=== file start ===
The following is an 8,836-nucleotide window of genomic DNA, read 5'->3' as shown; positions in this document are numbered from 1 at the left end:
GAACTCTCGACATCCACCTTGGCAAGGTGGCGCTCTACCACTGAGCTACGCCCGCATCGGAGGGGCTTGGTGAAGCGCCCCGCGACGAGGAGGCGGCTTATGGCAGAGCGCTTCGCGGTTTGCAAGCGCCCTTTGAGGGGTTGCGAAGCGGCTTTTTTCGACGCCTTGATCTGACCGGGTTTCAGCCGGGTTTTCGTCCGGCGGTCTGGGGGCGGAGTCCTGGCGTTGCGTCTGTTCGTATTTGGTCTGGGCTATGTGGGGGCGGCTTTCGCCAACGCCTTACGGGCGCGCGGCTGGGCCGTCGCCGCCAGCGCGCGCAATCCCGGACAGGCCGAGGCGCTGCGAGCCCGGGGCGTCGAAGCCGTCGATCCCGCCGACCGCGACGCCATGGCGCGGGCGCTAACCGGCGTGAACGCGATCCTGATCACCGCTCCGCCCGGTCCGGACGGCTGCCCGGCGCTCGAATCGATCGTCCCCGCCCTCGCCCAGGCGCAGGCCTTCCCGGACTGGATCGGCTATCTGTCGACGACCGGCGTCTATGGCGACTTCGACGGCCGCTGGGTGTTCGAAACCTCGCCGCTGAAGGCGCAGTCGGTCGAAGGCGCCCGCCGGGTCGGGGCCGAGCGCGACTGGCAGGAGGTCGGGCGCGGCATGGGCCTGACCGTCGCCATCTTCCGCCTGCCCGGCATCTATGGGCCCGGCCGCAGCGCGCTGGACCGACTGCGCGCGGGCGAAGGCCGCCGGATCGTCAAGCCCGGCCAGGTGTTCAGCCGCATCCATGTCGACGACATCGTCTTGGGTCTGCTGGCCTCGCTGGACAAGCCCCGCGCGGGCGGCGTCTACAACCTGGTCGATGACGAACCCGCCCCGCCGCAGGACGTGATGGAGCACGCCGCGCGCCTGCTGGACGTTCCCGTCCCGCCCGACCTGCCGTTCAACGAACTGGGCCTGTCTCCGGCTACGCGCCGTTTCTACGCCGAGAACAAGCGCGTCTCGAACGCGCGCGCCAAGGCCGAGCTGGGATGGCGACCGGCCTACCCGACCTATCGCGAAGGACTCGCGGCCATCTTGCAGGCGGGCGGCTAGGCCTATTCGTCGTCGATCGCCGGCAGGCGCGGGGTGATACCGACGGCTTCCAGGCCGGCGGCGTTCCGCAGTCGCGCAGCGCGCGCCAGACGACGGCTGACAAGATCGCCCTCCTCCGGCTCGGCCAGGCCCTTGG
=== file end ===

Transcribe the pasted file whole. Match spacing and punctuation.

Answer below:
The following is an 8,836-nucleotide window of genomic DNA, read 5'->3' as shown; positions in this document are numbered from 1 at the left end:
GAACTCTCGACATCCACCTTGGCAAGGTGGCGCTCTACCACTGAGCTACGCCCGCATCGGAGGGGCTTGGTGAAGCGCCCCGCGACGAGGAGGCGGCTTATGGCAGAGCGCTTCGCGGTTTGCAAGCGCCCTTTGAGGGGTTGCGAAGCGGCTTTTTTCGACGCCTTGATCTGACCGGGTTTCAGCCGGGTTTTCGTCCGGCGGTCTGGGGGCGGAGTCCTGGCGTTGCGTCTGTTCGTATTTGGTCTGGGCTATGTGGGGGCGGCTTTCGCCAACGCCTTACGGGCGCGCGGCTGGGCCGTCGCCGCCAGCGCGCGCAATCCCGGACAGGCCGAGGCGCTGCGAGCCCGGGGCGTCGAAGCCGTCGATCCCGCCGACCGCGACGCCATGGCGCGGGCGCTAACCGGCGTGAACGCGATCCTGATCACCGCTCCGCCCGGTCCGGACGGCTGCCCGGCGCTCGAATCGATCGTCCCCGCCCTCGCCCAGGCGCAGGCCTTCCCGGACTGGATCGGCTATCTGTCGACGACCGGCGTCTATGGCGACTTCGACGGCCGCTGGGTGTTCGAAACCTCGCCGCTGAAGGCGCAGTCGGTCGAAGGCGCCCGCCGGGTCGGGGCCGAGCGCGACTGGCAGGAGGTCGGGCGCGGCATGGGCCTGACCGTCGCCATCTTCCGCCTGCCCGGCATCTATGGGCCCGGCCGCAGCGCGCTGGACCGACTGCGCGCGGGCGAAGGCCGCCGGATCGTCAAGCCCGGCCAGGTGTTCAGCCGCATCCATGTCGACGACATCGTCTTGGGTCTGCTGGCCTCGCTGGACAAGCCCCGCGCGGGCGGCGTCTACAACCTGGTCGATGACGAACCCGCCCCGCCGCAGGACGTGATGGAGCACGCCGCGCGCCTGCTGGACGTTCCCGTCCCGCCCGACCTGCCGTTCAACGAACTGGGCCTGTCTCCGGCTACGCGCCGTTTCTACGCCGAGAACAAGCGCGTCTCGAACGCGCGCGCCAAGGCCGAGCTGGGATGGCGACCGGCCTACCCGACCTATCGCGAAGGACTCGCGGCCATCTTGCAGGCGGGCGGCTAGGCCTATTCGTCGTCGATCGCCGGCAGGCGCGGGGTGATACCGACGGCTTCCAGGCCGGCGGCGTTCCGCAGTCGCGCAGCGCGCGCCAGACGACGGCTGACAAGATCGCCCTCCTCCGGCTCGGCCAGGCCCTTGG